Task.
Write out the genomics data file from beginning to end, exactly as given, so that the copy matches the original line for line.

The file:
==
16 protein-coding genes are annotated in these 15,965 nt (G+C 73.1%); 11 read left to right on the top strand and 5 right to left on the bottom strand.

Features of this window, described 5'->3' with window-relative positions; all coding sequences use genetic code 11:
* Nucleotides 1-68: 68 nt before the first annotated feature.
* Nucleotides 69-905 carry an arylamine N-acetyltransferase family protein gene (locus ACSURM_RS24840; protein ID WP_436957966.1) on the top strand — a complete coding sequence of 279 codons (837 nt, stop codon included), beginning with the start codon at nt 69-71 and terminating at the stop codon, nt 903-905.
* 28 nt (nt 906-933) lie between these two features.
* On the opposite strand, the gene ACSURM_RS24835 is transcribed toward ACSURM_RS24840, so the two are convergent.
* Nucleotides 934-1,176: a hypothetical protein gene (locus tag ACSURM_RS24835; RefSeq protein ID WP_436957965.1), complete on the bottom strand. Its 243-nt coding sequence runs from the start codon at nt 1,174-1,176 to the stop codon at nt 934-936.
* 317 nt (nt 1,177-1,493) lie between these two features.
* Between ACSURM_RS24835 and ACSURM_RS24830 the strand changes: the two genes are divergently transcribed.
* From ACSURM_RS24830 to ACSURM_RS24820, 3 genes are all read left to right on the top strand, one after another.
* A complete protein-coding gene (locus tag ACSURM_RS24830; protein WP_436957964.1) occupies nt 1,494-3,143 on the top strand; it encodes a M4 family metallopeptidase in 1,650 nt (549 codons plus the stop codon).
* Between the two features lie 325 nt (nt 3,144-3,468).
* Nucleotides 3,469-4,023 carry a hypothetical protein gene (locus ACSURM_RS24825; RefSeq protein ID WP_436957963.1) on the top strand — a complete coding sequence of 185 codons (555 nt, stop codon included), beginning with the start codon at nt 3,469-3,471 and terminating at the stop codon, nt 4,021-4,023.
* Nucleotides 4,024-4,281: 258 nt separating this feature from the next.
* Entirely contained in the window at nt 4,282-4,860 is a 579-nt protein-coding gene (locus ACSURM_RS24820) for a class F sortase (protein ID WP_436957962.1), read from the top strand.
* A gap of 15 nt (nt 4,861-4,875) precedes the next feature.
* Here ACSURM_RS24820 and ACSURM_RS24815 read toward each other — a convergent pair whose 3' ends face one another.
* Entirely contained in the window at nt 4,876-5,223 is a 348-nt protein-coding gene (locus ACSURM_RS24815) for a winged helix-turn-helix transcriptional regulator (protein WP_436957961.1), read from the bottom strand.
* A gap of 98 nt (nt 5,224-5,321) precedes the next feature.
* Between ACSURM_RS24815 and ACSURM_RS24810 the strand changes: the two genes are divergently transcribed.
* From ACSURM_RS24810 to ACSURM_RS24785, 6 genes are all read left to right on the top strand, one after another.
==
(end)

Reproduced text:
16 protein-coding genes are annotated in these 15,965 nt (G+C 73.1%); 11 read left to right on the top strand and 5 right to left on the bottom strand.

Features of this window, described 5'->3' with window-relative positions; all coding sequences use genetic code 11:
* Nucleotides 1-68: 68 nt before the first annotated feature.
* Nucleotides 69-905 carry an arylamine N-acetyltransferase family protein gene (locus ACSURM_RS24840; protein ID WP_436957966.1) on the top strand — a complete coding sequence of 279 codons (837 nt, stop codon included), beginning with the start codon at nt 69-71 and terminating at the stop codon, nt 903-905.
* 28 nt (nt 906-933) lie between these two features.
* On the opposite strand, the gene ACSURM_RS24835 is transcribed toward ACSURM_RS24840, so the two are convergent.
* Nucleotides 934-1,176: a hypothetical protein gene (locus tag ACSURM_RS24835; RefSeq protein ID WP_436957965.1), complete on the bottom strand. Its 243-nt coding sequence runs from the start codon at nt 1,174-1,176 to the stop codon at nt 934-936.
* 317 nt (nt 1,177-1,493) lie between these two features.
* Between ACSURM_RS24835 and ACSURM_RS24830 the strand changes: the two genes are divergently transcribed.
* From ACSURM_RS24830 to ACSURM_RS24820, 3 genes are all read left to right on the top strand, one after another.
* A complete protein-coding gene (locus tag ACSURM_RS24830; protein WP_436957964.1) occupies nt 1,494-3,143 on the top strand; it encodes a M4 family metallopeptidase in 1,650 nt (549 codons plus the stop codon).
* Between the two features lie 325 nt (nt 3,144-3,468).
* Nucleotides 3,469-4,023 carry a hypothetical protein gene (locus ACSURM_RS24825; RefSeq protein ID WP_436957963.1) on the top strand — a complete coding sequence of 185 codons (555 nt, stop codon included), beginning with the start codon at nt 3,469-3,471 and terminating at the stop codon, nt 4,021-4,023.
* Nucleotides 4,024-4,281: 258 nt separating this feature from the next.
* Entirely contained in the window at nt 4,282-4,860 is a 579-nt protein-coding gene (locus ACSURM_RS24820) for a class F sortase (protein ID WP_436957962.1), read from the top strand.
* A gap of 15 nt (nt 4,861-4,875) precedes the next feature.
* Here ACSURM_RS24820 and ACSURM_RS24815 read toward each other — a convergent pair whose 3' ends face one another.
* Entirely contained in the window at nt 4,876-5,223 is a 348-nt protein-coding gene (locus ACSURM_RS24815) for a winged helix-turn-helix transcriptional regulator (protein WP_436957961.1), read from the bottom strand.
* A gap of 98 nt (nt 5,224-5,321) precedes the next feature.
* Between ACSURM_RS24815 and ACSURM_RS24810 the strand changes: the two genes are divergently transcribed.
* From ACSURM_RS24810 to ACSURM_RS24785, 6 genes are all read left to right on the top strand, one after another.